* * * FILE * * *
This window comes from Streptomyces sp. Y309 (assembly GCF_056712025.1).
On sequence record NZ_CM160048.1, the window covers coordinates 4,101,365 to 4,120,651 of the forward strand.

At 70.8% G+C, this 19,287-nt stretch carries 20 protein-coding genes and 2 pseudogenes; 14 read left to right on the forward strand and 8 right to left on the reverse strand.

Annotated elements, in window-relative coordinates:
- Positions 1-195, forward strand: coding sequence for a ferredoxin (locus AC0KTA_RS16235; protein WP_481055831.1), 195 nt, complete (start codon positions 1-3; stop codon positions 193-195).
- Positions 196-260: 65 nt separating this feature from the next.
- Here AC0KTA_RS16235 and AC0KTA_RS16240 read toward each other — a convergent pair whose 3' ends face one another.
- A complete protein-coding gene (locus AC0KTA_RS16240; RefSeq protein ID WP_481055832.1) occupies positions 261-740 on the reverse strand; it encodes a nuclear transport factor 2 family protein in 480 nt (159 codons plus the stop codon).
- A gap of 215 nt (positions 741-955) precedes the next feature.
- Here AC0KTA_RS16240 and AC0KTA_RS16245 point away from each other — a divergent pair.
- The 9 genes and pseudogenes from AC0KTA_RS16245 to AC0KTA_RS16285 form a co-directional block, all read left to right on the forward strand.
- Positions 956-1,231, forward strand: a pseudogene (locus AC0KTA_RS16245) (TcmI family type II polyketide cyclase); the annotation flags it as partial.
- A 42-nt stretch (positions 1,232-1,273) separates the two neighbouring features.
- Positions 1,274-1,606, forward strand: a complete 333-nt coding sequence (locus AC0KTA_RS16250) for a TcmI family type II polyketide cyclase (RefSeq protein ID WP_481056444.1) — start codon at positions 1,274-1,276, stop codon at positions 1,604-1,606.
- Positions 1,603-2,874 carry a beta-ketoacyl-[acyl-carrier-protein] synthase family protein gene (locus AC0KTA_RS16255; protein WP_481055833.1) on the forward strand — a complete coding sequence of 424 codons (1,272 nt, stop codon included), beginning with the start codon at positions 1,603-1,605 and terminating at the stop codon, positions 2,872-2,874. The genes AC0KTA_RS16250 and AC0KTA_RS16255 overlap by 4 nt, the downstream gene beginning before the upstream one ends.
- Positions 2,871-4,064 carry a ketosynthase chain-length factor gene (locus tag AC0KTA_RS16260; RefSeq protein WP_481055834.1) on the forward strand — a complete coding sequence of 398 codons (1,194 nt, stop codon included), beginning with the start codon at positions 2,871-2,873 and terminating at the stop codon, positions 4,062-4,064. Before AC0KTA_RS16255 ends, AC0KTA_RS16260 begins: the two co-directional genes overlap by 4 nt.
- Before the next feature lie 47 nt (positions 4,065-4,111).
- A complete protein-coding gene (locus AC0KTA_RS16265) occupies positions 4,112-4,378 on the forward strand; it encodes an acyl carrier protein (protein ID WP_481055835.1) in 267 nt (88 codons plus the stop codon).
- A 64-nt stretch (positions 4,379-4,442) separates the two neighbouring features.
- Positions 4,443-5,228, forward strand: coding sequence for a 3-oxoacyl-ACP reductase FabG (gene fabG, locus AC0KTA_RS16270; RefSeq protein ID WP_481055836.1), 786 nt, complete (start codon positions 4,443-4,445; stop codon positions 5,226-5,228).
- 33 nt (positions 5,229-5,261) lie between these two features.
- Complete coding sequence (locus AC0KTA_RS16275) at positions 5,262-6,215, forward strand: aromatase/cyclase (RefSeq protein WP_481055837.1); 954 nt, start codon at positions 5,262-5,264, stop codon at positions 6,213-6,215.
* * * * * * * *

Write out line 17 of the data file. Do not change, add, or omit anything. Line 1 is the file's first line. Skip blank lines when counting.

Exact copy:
- Before the next feature lie 47 nt (positions 4,065-4,111).